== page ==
Whoever said “sticks and stones may break my bones, but words will never hurt me” was a liar. Words penetrate beyond the flesh into the soul. The power of life and death are in the tongue (Proverbs 18:21). The frailest of persons can deliver the most powerful blow with their tongue. Jesus said one’s words originate from the abundance of their heart (Luke 6:45). David may have written Psalm 45 in response to the evil plot and wicked words being said about him while he was serving in King Saul’s court (1 Samuel 18-20).
Instead of hurling insults and devising his own plot of retaliation, David used his words to take their words to the Lord. Like he had done so many times (e.g. vv. 4:1, 5:3: 28:2), he asked the Lord to “hear me as I voice my complaint” (v. 1). He wasn’t trying to get the Lord to pay him attention or inform Him about his condition, David was simply and specifically taking everything to the Lord in prayerful petition. Sometimes listing details in our prayers isn’t so God will know them but so our hearts yield those elements to the Lord and we don’t try to deal with them ourselves. You see a wise person knows their real enemy isn’t people (Ephesians 6:10) and their real help isn’t found in themselves (Psalm 121:2). Notice David didn’t pray for the Lord to change his situation. He asked the Lord to deal with himself – “hear me”, “protect my life” (v. 1), and “hide me”(v. 2). Before we can deal with the enemy around us (“they” in vv. 3-6), we must deal with the enemy within us (“me” in vv. 1-2). We do this by taking “me” and “they” to “He” (vv. 7-10). We must ask the Lord to protect and guide our thoughts, emotions, and intentions so we don’t retaliate wrongly with our actions.
David knew his enemy well and listed their evil plans (vv. 3-6). Their piercing words (vv. 3-4), evil plans (vv. 5-6) come from their cunning hearts and minds (v. 6b). David didn’t strike back with his own words and plans. He trusted the Lord to take care of them how He saw fit in His own timing. That’s why David fled to the wilderness instead of attacking them in court. He would rather patiently suffer on the run than try to make something happen on his own. Their words were like arrows, but God had His own Word (v. 7) that is quick, powerful, and sharper than any weapon (Hebrews 4:12). As is the case, their lies, deceptions, schemes, and slander aimed at David would turn against them (v. 8). Those ways of speaking evil never permanently advance or prosper as people will eventually see through them. Soon, everyone would fear the holy Lord instead of these evil men (v. 9). Those who fear the Lord will rejoice and give Him glory (v. 10). Don’t take things into your own hands (or mouths). Trust the Lord to fight your battles. You need only pray and wait on the Lord.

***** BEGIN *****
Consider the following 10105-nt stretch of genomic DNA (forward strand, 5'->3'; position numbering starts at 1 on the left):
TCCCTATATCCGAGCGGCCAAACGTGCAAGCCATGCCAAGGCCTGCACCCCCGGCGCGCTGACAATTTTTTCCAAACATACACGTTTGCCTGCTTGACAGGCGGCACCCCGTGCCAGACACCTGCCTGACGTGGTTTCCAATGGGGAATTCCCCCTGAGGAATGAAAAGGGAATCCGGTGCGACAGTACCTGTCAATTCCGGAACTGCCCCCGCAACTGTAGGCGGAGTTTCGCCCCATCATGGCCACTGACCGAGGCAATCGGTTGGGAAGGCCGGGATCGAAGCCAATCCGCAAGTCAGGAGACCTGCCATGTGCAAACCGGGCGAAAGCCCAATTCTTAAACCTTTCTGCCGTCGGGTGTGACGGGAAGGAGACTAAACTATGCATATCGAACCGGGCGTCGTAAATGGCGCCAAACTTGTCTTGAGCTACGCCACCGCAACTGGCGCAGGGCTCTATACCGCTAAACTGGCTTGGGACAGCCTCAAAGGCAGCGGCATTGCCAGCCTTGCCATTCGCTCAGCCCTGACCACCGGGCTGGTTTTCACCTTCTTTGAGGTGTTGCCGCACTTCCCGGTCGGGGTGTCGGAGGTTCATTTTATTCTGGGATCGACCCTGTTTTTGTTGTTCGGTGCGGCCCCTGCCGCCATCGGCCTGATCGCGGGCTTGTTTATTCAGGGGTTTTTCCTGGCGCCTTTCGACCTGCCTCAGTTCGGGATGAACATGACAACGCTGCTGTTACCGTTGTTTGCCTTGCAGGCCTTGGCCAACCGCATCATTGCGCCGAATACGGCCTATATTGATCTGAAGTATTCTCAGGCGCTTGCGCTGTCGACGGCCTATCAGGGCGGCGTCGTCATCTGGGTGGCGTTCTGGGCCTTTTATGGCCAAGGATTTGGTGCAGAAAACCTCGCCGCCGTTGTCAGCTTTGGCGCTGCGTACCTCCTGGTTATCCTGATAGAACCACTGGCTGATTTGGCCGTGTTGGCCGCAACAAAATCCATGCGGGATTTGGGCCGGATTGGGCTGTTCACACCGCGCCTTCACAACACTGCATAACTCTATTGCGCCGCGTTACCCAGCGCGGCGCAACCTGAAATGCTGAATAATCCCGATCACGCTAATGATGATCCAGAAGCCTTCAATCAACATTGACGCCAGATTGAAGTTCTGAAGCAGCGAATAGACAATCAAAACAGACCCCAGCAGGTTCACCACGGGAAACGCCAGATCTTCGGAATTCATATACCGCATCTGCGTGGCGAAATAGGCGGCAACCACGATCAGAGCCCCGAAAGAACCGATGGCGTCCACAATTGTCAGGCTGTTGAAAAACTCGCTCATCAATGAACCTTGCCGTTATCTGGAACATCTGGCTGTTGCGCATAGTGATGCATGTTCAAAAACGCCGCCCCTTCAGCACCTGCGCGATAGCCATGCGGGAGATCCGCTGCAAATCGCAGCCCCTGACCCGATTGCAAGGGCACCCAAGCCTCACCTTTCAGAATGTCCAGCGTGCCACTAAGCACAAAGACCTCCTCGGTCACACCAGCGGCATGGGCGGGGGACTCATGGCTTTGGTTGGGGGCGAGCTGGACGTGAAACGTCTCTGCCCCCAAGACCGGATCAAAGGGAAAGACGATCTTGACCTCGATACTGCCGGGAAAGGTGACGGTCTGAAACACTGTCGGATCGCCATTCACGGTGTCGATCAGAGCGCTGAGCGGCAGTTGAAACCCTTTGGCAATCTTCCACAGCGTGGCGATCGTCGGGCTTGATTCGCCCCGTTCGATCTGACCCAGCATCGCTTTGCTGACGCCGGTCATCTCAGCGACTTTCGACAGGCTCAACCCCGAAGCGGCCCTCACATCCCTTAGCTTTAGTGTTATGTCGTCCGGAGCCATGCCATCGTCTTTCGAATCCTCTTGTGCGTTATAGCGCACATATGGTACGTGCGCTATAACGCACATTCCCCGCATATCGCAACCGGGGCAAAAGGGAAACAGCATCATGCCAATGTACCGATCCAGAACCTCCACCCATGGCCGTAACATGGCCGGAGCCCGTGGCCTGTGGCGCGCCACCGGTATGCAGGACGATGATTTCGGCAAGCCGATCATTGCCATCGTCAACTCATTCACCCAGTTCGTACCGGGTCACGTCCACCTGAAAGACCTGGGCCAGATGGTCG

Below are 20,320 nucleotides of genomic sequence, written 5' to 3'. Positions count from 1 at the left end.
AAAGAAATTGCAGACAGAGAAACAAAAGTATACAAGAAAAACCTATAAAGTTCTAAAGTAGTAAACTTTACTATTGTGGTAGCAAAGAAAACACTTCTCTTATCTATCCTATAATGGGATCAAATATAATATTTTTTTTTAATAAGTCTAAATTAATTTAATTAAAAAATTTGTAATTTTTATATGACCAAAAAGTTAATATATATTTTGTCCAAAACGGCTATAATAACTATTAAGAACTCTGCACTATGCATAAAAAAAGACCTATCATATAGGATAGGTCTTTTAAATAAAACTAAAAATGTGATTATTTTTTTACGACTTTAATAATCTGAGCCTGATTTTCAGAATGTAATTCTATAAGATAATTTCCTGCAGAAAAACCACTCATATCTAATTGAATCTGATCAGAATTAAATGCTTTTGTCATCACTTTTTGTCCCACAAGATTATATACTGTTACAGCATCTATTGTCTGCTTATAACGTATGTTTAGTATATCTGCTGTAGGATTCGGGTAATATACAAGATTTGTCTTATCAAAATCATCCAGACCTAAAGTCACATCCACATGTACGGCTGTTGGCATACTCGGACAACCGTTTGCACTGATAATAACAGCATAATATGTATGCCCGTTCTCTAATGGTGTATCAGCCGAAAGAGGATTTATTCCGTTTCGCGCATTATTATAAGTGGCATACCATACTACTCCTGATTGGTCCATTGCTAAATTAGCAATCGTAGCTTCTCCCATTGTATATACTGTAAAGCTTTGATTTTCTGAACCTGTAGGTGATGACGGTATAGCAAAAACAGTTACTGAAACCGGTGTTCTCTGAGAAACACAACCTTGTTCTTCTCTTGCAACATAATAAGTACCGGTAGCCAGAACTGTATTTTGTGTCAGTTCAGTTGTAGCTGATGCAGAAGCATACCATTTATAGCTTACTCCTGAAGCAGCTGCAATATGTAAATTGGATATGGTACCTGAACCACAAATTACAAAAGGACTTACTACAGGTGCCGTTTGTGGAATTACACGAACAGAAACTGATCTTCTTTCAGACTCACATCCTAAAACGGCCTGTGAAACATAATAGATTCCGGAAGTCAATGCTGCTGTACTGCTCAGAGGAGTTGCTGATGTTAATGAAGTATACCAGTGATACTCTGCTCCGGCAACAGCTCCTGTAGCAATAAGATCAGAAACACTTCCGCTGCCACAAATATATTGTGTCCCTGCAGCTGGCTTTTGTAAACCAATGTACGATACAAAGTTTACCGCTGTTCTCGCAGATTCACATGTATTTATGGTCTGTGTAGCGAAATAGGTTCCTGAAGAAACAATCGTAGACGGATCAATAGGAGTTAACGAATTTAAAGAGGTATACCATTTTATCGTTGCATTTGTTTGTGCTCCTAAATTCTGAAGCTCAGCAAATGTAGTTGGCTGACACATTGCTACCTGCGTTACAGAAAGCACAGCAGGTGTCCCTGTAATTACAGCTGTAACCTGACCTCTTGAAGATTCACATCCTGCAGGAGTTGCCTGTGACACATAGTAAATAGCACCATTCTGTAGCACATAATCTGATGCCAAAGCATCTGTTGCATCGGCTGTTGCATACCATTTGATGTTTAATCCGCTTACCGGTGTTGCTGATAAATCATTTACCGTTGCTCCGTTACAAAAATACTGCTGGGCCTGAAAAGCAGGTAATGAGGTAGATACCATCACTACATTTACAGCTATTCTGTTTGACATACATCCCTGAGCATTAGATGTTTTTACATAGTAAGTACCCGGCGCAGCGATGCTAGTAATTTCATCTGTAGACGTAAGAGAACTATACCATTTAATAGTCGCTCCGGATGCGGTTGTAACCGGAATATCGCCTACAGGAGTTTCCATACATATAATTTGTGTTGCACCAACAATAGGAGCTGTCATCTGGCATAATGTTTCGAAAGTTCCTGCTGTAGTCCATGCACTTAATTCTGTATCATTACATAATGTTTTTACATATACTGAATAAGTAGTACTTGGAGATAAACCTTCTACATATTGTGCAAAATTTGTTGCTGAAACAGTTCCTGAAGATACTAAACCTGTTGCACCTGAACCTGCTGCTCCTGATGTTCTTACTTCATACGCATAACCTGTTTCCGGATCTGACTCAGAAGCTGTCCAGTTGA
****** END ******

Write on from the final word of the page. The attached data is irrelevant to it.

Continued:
- Are you complaining, plotting, or retaliating with your words or are you praying, trusting, and praising with them?
- Is your fear of the Lord greater than your fear of man? (proof is in your first reactions when under attack)
- Are you devising your own retaliation or is your “get them back” plan “give it to” the Lord?
Lord, You know my heart and mind. Make them like Yours. Help me trust You fully when the enemy (satan) attacks. You know his plans but let me be aware of them so when they come, I automatically turn to You. Thank you for hearing my prayer and answering in Your perfect timing and way. I trust You. In Jesus’ name I pray, Amen.
Stephen and his wife Haley have called Arkansas home all of their lives. Stephen has served in several ministry roles over the last 25 years and as a lead pastor for the last 8 years. Stephen attended Williams Baptist College and earned a BA in Biblical Studies from Ouachita Baptist University, an MA, MDiv, and DMin in Christian Leadership and Pastoral Ministries from Liberty University. When not pastoring, Stephen enjoys running, cycling, reading, writing, camping, fishing, and spending time with his family.